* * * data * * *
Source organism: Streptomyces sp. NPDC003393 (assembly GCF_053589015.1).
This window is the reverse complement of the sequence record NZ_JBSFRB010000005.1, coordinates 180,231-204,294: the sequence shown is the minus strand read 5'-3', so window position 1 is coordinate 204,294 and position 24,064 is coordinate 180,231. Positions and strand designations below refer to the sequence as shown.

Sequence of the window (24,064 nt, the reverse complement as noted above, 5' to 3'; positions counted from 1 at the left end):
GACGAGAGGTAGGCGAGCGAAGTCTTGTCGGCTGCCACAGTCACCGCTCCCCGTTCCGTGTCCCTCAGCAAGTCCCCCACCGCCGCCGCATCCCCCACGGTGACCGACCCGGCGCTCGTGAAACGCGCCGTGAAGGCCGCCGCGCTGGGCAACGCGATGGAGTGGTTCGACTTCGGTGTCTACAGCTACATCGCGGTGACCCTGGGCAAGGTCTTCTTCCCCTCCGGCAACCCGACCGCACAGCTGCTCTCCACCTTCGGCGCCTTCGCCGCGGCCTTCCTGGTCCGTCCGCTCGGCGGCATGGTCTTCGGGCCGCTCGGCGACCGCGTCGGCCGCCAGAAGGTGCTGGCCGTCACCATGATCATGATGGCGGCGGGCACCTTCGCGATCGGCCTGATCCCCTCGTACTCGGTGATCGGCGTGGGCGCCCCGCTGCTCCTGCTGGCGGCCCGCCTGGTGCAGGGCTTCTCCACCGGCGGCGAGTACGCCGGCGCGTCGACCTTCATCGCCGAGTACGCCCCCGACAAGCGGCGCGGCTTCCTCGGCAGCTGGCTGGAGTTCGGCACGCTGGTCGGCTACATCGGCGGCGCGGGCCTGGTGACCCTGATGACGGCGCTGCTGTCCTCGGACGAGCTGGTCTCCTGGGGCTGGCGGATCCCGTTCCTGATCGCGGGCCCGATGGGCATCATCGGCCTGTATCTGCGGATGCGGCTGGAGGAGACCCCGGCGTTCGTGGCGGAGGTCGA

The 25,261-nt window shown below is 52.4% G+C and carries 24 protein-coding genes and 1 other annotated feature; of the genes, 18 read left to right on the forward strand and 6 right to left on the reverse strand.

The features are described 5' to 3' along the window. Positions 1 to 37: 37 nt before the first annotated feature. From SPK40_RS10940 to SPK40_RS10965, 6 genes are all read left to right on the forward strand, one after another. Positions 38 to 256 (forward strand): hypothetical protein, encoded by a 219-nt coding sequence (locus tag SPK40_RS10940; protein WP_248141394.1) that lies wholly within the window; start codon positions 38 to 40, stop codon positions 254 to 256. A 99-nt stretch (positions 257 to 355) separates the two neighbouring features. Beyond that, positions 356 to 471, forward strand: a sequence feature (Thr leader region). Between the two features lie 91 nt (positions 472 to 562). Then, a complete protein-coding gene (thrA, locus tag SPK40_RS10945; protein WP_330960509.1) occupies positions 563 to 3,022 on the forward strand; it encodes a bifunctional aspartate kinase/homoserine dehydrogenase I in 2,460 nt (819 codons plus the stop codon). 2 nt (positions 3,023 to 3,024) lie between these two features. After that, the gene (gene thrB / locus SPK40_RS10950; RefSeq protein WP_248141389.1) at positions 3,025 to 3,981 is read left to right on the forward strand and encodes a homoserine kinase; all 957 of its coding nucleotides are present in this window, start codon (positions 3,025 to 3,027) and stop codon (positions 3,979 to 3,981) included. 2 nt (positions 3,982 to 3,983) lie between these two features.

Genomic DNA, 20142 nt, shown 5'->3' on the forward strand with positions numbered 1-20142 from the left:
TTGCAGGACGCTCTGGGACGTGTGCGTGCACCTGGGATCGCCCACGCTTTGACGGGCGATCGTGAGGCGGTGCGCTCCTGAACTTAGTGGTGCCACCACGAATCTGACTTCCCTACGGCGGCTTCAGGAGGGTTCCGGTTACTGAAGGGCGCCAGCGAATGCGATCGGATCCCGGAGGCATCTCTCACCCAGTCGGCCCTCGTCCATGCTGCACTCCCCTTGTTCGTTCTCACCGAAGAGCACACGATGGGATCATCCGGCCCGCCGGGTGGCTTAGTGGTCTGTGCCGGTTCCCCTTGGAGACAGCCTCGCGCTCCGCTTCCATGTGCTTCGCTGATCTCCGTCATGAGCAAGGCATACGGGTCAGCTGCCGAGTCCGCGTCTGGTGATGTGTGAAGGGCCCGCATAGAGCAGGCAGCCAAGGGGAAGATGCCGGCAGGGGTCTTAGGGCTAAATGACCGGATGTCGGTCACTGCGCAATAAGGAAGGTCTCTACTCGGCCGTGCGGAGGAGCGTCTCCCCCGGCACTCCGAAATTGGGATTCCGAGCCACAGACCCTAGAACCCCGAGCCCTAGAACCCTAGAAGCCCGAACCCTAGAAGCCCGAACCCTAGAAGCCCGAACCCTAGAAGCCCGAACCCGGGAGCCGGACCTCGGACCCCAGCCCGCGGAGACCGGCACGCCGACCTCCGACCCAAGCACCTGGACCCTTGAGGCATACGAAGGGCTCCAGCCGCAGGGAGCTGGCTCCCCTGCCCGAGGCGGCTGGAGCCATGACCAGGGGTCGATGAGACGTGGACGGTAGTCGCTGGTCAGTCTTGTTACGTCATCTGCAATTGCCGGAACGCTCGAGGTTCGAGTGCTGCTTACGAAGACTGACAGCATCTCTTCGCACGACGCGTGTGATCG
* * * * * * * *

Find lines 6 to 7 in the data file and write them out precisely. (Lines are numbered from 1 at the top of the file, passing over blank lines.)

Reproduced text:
The features are described 5' to 3' along the window. Positions 1 to 37: 37 nt before the first annotated feature. From SPK40_RS10940 to SPK40_RS10965, 6 genes are all read left to right on the forward strand, one after another. Positions 38 to 256 (forward strand): hypothetical protein, encoded by a 219-nt coding sequence (locus tag SPK40_RS10940; protein WP_248141394.1) that lies wholly within the window; start codon positions 38 to 40, stop codon positions 254 to 256. A 99-nt stretch (positions 257 to 355) separates the two neighbouring features. Beyond that, positions 356 to 471, forward strand: a sequence feature (Thr leader region). Between the two features lie 91 nt (positions 472 to 562). Then, a complete protein-coding gene (thrA, locus tag SPK40_RS10945; protein WP_330960509.1) occupies positions 563 to 3,022 on the forward strand; it encodes a bifunctional aspartate kinase/homoserine dehydrogenase I in 2,460 nt (819 codons plus the stop codon). 2 nt (positions 3,023 to 3,024) lie between these two features. After that, the gene (gene thrB / locus SPK40_RS10950; RefSeq protein WP_248141389.1) at positions 3,025 to 3,981 is read left to right on the forward strand and encodes a homoserine kinase; all 957 of its coding nucleotides are present in this window, start codon (positions 3,025 to 3,027) and stop codon (positions 3,979 to 3,981) included. 2 nt (positions 3,982 to 3,983) lie between these two features.

Genomic DNA, 20142 nt, shown 5'->3' on the forward strand with positions numbered 1-20142 from the left: